Because the same problems remain and it’s very hard to see anything changing, based on previous and current evidence.
In the summer, Klopp was repeatedly asked about his lack of reinforcements in an area of the field which was a clear weakness. His reply was to throw it out to the floor and ask assembled journalists to name 4-5 centre-backs that would improve them.
The Virgil van Dijk mess is a separate issue, but Milan Skriniar, Harry Maguire, Michael Keane, Jeison Murillo, Simon Kjaer and Omer Toprak are all good to potentially very good defenders who joined new clubs in the summer and would walk into this Liverpool side, yet were either not picked out or passed over by Klopp and sporting director Michael Edwards.
During his time at Anfield, just £9million has been spent on centre-backs by Klopp. Unless you are a defensive genius, and it’s abundantly clear, Klopp isn’t; you get what you pay for.
If these sort of performances are down to individual mistakes, it’s on him; if it’s a wider structural issue, it’s on him.
Harry Kane is a curious phenomenon in modern football in that he cuts through the hype traditionally applied to a footballer in his form.
English football finally has an individual rapidly approaching – if he’s not already there yet – superstar status yet there is still an element of the understated in how he conducts himself on and off the field.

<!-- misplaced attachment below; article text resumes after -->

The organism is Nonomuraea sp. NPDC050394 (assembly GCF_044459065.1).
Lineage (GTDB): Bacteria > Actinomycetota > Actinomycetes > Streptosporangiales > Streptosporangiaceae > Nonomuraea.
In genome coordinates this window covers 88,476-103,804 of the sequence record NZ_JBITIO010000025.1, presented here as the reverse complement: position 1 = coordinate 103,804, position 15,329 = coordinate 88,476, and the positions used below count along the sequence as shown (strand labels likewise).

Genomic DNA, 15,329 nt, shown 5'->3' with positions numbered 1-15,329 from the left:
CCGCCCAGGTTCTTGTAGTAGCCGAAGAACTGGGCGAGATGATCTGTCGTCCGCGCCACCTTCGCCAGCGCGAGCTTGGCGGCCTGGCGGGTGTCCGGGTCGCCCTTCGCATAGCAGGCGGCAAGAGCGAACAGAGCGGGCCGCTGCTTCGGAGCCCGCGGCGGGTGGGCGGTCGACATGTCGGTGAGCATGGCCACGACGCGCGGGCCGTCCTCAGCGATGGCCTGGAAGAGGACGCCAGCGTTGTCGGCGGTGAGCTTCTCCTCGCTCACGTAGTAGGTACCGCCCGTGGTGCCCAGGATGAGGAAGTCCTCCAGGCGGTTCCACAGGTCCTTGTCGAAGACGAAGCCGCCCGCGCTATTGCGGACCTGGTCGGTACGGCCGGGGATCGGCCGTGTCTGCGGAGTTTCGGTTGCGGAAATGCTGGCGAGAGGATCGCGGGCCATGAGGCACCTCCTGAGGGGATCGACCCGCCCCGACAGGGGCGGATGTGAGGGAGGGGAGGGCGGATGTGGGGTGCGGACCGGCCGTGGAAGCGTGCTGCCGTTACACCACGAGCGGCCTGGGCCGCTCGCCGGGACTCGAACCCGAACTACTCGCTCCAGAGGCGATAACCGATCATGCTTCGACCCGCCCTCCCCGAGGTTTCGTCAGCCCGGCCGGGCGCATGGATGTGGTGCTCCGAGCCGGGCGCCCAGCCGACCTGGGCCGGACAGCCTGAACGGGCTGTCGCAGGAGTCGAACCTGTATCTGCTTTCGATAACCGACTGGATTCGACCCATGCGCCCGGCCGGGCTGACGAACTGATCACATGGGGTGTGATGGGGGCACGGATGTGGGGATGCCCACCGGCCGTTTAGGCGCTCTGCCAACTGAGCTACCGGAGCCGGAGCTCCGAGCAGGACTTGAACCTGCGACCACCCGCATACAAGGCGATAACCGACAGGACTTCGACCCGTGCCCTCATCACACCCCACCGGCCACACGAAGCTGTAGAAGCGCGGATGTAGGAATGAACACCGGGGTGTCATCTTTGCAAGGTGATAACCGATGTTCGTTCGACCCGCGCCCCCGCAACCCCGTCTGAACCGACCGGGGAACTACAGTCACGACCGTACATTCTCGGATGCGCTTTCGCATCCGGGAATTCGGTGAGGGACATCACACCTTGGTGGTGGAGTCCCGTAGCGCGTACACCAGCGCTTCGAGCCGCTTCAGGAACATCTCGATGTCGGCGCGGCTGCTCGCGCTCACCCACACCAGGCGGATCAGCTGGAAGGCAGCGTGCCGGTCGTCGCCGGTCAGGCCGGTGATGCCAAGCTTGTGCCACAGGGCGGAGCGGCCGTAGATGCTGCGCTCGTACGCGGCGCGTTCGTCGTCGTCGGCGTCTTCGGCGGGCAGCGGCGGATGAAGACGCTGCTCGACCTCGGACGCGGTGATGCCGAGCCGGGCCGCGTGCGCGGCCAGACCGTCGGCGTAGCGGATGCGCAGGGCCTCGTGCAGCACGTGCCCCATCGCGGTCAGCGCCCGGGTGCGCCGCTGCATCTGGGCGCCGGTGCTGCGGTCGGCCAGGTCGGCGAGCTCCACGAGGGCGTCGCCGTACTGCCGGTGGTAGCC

For all his talents in front of goal, and given his presence and influence at Spurs, he could now afford to primarily play as a penalty box predator, committing little to the ebb and flow of the game outside the 18 yards where he comes alive.
But he remains a fiercely dedicated and willing worker for his team, closing defenders down, forcing mistakes and nearly always providing an outlet for the likes of Christian Eriksen and Dele Alli to find him with their passes.
He’s also improving as a creative player himself, his pass to Heung-Min Son for Spurs’ second was inch perfect with echoes of Eriksen and Kevin De Bruyne. Of Premier League strikers, he lies third with 10 behind Sergio Aguero (14) and Romelu Lukaku (9) in terms of chances created.
Kane is forever working on and improving his game, whether it be his weaker foot, the timing of his runs or what more he can bring to his team-mates. His all-round ability renders the one fundamental weakness to his game, a lack of pace, virtually redundant.
It’s been a while coming but Dele Alli has another Premier League having not scored since August. For a player so prolific last term, it must have been weighing on his mind, especially when you are playing in a team so rich in creativity as Spurs.